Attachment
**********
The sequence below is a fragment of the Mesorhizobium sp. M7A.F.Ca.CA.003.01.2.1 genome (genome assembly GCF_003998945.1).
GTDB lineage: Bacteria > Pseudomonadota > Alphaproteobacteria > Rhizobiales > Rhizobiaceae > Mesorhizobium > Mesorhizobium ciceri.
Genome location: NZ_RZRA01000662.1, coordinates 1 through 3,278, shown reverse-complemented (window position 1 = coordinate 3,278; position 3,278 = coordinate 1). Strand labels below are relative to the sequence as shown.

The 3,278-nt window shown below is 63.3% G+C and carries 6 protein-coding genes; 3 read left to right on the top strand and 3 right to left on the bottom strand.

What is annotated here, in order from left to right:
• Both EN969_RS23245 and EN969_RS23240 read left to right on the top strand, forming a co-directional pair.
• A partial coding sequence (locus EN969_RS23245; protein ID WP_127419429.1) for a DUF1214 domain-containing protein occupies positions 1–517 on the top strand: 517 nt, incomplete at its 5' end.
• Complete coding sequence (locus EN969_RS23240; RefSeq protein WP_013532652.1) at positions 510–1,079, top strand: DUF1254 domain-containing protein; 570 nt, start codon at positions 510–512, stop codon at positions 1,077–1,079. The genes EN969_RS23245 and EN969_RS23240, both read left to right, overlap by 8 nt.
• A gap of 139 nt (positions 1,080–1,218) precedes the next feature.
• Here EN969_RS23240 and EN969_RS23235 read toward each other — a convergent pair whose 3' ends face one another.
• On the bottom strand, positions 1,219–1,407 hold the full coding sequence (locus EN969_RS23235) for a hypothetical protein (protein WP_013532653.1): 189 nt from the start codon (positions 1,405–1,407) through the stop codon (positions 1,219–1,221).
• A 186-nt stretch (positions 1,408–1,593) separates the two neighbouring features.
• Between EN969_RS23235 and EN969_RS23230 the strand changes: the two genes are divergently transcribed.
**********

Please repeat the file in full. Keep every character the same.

The sequence below is a fragment of the Mesorhizobium sp. M7A.F.Ca.CA.003.01.2.1 genome (genome assembly GCF_003998945.1).
GTDB lineage: Bacteria > Pseudomonadota > Alphaproteobacteria > Rhizobiales > Rhizobiaceae > Mesorhizobium > Mesorhizobium ciceri.
Genome location: NZ_RZRA01000662.1, coordinates 1 through 3,278, shown reverse-complemented (window position 1 = coordinate 3,278; position 3,278 = coordinate 1). Strand labels below are relative to the sequence as shown.

The 3,278-nt window shown below is 63.3% G+C and carries 6 protein-coding genes; 3 read left to right on the top strand and 3 right to left on the bottom strand.

What is annotated here, in order from left to right:
• Both EN969_RS23245 and EN969_RS23240 read left to right on the top strand, forming a co-directional pair.
• A partial coding sequence (locus EN969_RS23245; protein ID WP_127419429.1) for a DUF1214 domain-containing protein occupies positions 1–517 on the top strand: 517 nt, incomplete at its 5' end.
• Complete coding sequence (locus EN969_RS23240; RefSeq protein WP_013532652.1) at positions 510–1,079, top strand: DUF1254 domain-containing protein; 570 nt, start codon at positions 510–512, stop codon at positions 1,077–1,079. The genes EN969_RS23245 and EN969_RS23240, both read left to right, overlap by 8 nt.
• A gap of 139 nt (positions 1,080–1,218) precedes the next feature.
• Here EN969_RS23240 and EN969_RS23235 read toward each other — a convergent pair whose 3' ends face one another.
• On the bottom strand, positions 1,219–1,407 hold the full coding sequence (locus EN969_RS23235) for a hypothetical protein (protein WP_013532653.1): 189 nt from the start codon (positions 1,405–1,407) through the stop codon (positions 1,219–1,221).
• A 186-nt stretch (positions 1,408–1,593) separates the two neighbouring features.
• Between EN969_RS23235 and EN969_RS23230 the strand changes: the two genes are divergently transcribed.